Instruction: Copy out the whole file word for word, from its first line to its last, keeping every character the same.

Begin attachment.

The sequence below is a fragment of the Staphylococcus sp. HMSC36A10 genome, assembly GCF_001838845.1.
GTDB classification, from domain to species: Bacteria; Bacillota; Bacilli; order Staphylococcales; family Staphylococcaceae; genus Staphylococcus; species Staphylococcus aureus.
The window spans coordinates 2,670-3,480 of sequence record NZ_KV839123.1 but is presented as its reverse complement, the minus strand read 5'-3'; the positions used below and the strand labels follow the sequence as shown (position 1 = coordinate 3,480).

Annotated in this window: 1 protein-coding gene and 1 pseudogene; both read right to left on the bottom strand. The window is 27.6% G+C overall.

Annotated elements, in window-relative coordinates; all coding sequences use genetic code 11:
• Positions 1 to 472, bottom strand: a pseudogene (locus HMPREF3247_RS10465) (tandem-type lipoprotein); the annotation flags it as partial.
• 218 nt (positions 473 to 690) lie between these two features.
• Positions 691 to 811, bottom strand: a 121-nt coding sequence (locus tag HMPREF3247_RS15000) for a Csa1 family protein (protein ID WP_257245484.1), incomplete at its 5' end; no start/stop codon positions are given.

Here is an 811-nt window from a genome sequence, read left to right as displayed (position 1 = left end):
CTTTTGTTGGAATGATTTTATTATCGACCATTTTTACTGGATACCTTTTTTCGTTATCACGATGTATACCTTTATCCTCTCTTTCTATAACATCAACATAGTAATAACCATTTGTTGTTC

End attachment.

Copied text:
The sequence below is a fragment of the Staphylococcus sp. HMSC36A10 genome, assembly GCF_001838845.1.
GTDB classification, from domain to species: Bacteria; Bacillota; Bacilli; order Staphylococcales; family Staphylococcaceae; genus Staphylococcus; species Staphylococcus aureus.
The window spans coordinates 2,670-3,480 of sequence record NZ_KV839123.1 but is presented as its reverse complement, the minus strand read 5'-3'; the positions used below and the strand labels follow the sequence as shown (position 1 = coordinate 3,480).

Annotated in this window: 1 protein-coding gene and 1 pseudogene; both read right to left on the bottom strand. The window is 27.6% G+C overall.

Annotated elements, in window-relative coordinates; all coding sequences use genetic code 11:
• Positions 1 to 472, bottom strand: a pseudogene (locus HMPREF3247_RS10465) (tandem-type lipoprotein); the annotation flags it as partial.
• 218 nt (positions 473 to 690) lie between these two features.
• Positions 691 to 811, bottom strand: a 121-nt coding sequence (locus tag HMPREF3247_RS15000) for a Csa1 family protein (protein ID WP_257245484.1), incomplete at its 5' end; no start/stop codon positions are given.

Here is an 811-nt window from a genome sequence, read left to right as displayed (position 1 = left end):
CTTTTGTTGGAATGATTTTATTATCGACCATTTTTACTGGATACCTTTTTTCGTTATCACGATGTATACCTTTATCCTCTCTTTCTATAACATCAACATAGTAATAACCATTTGTTGTTC